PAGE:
After the biopsy, the patient remained at rest in dorsal recumbency for 24 hours.

Monitoring included assessment of pain, diuresis, and hematuria, as well as regular measurement of blood pressure, heart rate, and use of urine strips.

On the paraclinical level, a control haemogram was requested between 12 and 24 hours after the procedure. In case of macroscopic hematuria more or less associated with pain or deglobulization on the blood count, a renal ultrasound or even a renal CT scan was performed to look for a significant perirenal hematoma.

Patients were instructed to limit physical activity for 10 to 15 days after discharge. Similarly, it was recommended not to resume antiaggregant or anticoagulant treatments in the 7 to 10 days following the procedure.

2.4. Sample Collection Procedures

Two (02) fragments were usually collected. The first was quickly placed in 2.5% glutaraldehyde fluid for light microscopy and the second in Michel’s fluid for immunofluorescence. The samples were sent to the University Teaching Hospital of Timone in Marseille through the laboratory of the Martigues center hospital for anatomopathological reading. The result is sent to us by e-mail and/or by mail within 3 to 7 days.

2.5. Parameters Studied

Data were collected from the PBR result register and the patients medical records. We noted the following elements: demographic aspects (age, sex), clinical evaluation (history, physical examination), and paraclinical evaluation (blood count in search of anemia and/or thrombocytopenia), coagulation workup (prothrombin time, active partial thromboplastin time, primary hemostasis study).

The platelet occlusion time was systematically requested in all patients and its normality was one of the sine qua non conditions for the performance of echoguided PRB.

In terms of indication for PRB; the main syndromes were defined as follows [1]:

- Nephrotic syndrome (NS): proteinuria greater than 3 g/d and hypo-albuminemia less than 30 g/l; apart from typical NS in children aged 1 - 10 years, and diabetic retinopathy on fundus without hematuria.

- Acute nephritic syndrome: abrupt onset of acute renal failure (ARF) of variable intensity, hypertension and proteinuria sometimes of nephrotic volume.

- Rapidly progressive glomerulonephritis (RPGN) syndrome: rapidly worsening AKI associated with an inaugural macroscopic hematuria, the usual absence of hypertension, and proteinuria.

- Permanent non-nephrotic proteinuria isolated or associated with microscopic hematuria.

- Tubulointerstitial nephropathy syndrome (TNIS): proteinuria usually < 1 g/day without hypertension or edema, more or less associated with hematuria and AKI.

- Vascular Nephropathy Syndrome (VNS): hypertension in the foreground, absence of major abnormality on urine sediment examination, and the presence of often severe and rapidly progressive renal failure.

- Isolated acute renal failure (ARF): recent elevation of serum creatinine, without evidence of chronicity (absence of anemia and hypocalcemia and kidneys maintaining normal size and good differentiation on renal ultrasound).

- Systemic diseases associated with proteinuria or renal failure: multiple systemic diseases such as lupus, vasculitis, amyloidosis, myeloma, sarcoidosis or drug-related complications can be diagnosed by renal biopsy [7].

- Unexplained chronic renal failure: presence of criteria for chronic renal disease with normal sized and differentiated kidneys. Renal biopsy can provide important information, especially if renal failure is accelerating. In this case, it may reveal lesions that justify specific treatment (extracapillary proliferation, cholesterol emboli, interstitial nephropathy) [1].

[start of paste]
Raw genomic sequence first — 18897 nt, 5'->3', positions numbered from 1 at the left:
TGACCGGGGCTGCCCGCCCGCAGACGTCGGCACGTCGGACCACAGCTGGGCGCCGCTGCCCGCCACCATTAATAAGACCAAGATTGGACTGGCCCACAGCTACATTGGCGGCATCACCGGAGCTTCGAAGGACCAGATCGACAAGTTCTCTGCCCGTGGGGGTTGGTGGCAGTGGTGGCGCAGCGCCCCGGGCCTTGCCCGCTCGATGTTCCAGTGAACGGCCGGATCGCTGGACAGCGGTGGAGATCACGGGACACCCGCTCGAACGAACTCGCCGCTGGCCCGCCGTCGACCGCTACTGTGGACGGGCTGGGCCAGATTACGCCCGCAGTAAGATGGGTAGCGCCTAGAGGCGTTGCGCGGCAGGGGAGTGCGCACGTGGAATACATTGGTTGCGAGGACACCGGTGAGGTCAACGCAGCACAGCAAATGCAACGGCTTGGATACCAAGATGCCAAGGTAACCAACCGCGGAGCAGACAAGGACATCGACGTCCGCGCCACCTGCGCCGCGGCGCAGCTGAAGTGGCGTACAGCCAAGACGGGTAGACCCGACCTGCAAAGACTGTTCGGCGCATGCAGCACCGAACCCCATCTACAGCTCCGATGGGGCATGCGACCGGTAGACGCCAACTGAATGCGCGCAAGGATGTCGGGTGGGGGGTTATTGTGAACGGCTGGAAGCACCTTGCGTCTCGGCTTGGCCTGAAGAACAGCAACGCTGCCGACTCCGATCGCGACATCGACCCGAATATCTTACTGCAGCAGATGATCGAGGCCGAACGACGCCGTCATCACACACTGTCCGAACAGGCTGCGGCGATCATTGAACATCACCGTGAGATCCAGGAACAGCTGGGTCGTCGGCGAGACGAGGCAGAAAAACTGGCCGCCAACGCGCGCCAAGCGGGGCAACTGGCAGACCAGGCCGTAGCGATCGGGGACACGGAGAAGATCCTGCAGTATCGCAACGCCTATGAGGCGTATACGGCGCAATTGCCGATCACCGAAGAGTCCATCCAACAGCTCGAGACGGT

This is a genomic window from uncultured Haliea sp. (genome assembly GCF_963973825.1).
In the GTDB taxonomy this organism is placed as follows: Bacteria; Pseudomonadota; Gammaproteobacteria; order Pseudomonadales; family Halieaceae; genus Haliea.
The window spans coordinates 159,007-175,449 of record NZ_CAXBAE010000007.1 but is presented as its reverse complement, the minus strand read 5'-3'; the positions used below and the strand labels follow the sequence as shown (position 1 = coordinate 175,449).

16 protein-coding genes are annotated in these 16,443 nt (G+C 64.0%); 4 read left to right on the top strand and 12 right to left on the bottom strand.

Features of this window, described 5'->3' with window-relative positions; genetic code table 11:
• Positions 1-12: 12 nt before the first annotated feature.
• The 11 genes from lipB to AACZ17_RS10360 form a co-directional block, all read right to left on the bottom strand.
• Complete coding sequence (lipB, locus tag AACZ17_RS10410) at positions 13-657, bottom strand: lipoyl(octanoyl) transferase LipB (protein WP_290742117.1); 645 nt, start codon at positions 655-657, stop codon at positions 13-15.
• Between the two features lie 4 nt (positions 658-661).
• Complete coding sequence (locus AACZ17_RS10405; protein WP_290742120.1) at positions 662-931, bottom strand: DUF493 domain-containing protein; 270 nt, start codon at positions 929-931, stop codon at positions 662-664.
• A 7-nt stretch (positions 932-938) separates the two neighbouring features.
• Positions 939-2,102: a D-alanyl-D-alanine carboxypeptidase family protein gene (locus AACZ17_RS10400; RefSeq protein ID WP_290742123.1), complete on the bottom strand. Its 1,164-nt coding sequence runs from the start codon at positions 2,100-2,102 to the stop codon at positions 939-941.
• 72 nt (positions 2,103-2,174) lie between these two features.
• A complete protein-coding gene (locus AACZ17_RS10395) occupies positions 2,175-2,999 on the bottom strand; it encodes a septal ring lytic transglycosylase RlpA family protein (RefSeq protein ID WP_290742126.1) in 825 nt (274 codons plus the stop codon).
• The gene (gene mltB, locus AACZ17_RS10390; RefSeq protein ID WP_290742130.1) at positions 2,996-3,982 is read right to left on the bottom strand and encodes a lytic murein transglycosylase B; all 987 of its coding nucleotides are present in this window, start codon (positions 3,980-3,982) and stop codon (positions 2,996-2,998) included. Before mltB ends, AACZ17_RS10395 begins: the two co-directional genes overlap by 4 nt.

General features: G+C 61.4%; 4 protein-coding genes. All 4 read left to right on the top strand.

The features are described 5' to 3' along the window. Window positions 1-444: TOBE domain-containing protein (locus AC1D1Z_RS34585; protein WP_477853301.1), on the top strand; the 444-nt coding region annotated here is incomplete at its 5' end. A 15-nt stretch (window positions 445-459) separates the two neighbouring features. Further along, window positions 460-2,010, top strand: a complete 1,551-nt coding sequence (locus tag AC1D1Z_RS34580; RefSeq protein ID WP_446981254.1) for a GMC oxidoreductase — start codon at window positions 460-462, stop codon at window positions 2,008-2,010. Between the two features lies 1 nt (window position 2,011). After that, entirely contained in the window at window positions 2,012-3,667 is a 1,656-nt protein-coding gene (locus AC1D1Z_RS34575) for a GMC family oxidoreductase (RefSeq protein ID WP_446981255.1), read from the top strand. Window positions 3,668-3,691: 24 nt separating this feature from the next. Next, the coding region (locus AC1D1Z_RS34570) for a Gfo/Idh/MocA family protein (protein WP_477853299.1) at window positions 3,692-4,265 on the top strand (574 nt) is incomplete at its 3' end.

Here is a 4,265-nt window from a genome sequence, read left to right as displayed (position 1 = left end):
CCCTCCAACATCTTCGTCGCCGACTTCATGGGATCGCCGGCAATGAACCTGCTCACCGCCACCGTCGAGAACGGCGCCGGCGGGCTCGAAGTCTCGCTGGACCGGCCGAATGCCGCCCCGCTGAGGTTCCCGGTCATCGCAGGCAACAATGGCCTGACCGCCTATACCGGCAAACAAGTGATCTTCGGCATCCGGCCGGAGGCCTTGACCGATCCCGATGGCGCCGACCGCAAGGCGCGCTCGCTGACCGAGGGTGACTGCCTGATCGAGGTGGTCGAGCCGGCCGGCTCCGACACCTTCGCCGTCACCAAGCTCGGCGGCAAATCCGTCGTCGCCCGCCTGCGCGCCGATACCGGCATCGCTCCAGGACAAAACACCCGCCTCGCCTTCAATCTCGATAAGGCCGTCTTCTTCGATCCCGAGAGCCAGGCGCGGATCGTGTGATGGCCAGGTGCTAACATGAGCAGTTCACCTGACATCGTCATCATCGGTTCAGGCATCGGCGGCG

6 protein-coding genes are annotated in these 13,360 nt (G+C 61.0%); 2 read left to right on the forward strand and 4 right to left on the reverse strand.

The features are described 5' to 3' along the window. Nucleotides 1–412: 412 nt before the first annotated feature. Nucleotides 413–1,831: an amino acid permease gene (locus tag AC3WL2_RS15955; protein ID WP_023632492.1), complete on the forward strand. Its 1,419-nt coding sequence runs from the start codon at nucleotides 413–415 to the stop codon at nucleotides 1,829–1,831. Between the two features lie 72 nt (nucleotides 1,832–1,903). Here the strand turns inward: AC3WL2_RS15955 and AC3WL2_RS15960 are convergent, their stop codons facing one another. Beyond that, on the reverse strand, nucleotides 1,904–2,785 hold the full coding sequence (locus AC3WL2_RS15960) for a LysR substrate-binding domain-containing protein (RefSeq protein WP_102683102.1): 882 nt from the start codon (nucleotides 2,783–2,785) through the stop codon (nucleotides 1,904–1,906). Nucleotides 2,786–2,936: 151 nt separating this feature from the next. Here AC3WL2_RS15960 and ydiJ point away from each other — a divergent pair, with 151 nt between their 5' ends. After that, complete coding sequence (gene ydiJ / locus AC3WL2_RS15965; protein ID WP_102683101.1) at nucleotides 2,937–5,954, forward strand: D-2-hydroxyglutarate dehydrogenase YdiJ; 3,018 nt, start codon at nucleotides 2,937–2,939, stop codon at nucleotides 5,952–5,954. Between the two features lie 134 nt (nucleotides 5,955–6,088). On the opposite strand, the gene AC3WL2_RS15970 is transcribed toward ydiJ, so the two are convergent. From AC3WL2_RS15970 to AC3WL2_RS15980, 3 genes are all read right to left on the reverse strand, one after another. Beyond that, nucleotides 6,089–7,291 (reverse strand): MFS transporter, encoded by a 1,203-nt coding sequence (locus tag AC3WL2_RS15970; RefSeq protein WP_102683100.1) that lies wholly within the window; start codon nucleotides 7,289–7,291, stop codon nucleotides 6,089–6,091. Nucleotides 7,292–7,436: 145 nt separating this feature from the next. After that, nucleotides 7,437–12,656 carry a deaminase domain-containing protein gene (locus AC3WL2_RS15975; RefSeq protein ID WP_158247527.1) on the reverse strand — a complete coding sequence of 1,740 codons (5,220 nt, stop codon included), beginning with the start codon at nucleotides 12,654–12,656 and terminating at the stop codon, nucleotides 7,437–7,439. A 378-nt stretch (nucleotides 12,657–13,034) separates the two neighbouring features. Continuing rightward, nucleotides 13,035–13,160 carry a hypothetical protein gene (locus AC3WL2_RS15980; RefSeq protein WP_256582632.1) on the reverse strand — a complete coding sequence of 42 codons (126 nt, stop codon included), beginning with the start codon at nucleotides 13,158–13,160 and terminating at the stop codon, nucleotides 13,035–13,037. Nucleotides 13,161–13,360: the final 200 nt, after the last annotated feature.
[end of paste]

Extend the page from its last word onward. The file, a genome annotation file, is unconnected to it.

The complications sought were transient macroscopic hematuria, uncomplicated peri-renal hematomas, hemorrhages requiring transfusion or even surgical hemostasis or nephrectomy [8].

2.6. Data Entry and Analysis

Data entry was done on the EPI-DATA 3.1 software.

Data were analyzed on SPSS 21.0 software.

The statistical test of comparison was Pearson’s chi-square with Yates correction. A p value less than or equal to 0.05 was considered significant.

2.7. Ethical Consideration

The patient was informed of the benefit and risks of the procedure, followed by a signature on the informed consent form before the PBR was performed.

The anonymity of each participant’s survey form was strictly respected.

3. Results

During the period from January 1, 2010 to December 31, 2019 inclusive, the Nephrology Department of the Martigues hospital center realized a total of 142 biopsy punctures on native kidney.

Nineteen (19) renal biopsy punctures were excluded from this study, which concerned cases of transjugular biopsy (9), renal biopsy under scanner (3) and renal biopsy whose result was not contributory (7).

One hundred and twenty-three (123) ultrasound-guided renal biopsy results were analyzed.

In terms of annual realization, there was an increase in frequency during the last 3 years, i.e. 16 cases in 2017 (13%), 18 cases (14.6%) in 2018 and 2019 respectively (Figure 1).

The male sex was in the majority (76 males versus 47 females), i.e. 61.8% with a sex-ratio of 1.6.

The mean age was 55.92 years ± 17.80 with age extremes of 16 and 87 years. The age range 25 - 64 years represented 66 patients, i.e. 53.7% of the cases (Table 1).

Figure 1. Annual number of ultrasound-guided renal biopsies.

Table 1. Distribution of patients by age.

A history of hypertension and diabetes was found in 54 patients (43.9%) and 27 patients (22%) respectively.

Regarding the indications for PRB, glomerular syndromes were the main reason with 42 cases of nephrotic syndrome (34.1%), 15 cases of the nephritic syndrome (12.2%), 11 cases of rapidly progressive glomerulonephritis syndrome (8.9%), and 6 cases of recurrent macroscopic hematuria syndrome (4.9%) (Figure 2).

The NS was impure in 31 patients (3.8%). The mean 24-hour proteinuria in patients with glomerular syndrome was 2.767 ± 1.496 g/24 hours.

Other reasons for PRB use were 12 cases of vascular nephropathy syndrome (9.8%), 11 cases of unexplained CKD (8.9%), 7 cases of systemic diseases associated with proteinuria or renal failure (5.7%), and 7 cases of isolated AKI (5.7%).

The anatomopathological result was made possible through the examination of 02 fragments of which 1 for light microscopy and a second for immunofluorescence. The average number of glomeruli in light microscopy was 13.097 ± 8.585 with an average of glomeruli in “sealing bread” at 2.336 ± 2.465. On immunofluorescence, there was an average of 6252 ± 4827 glomerules.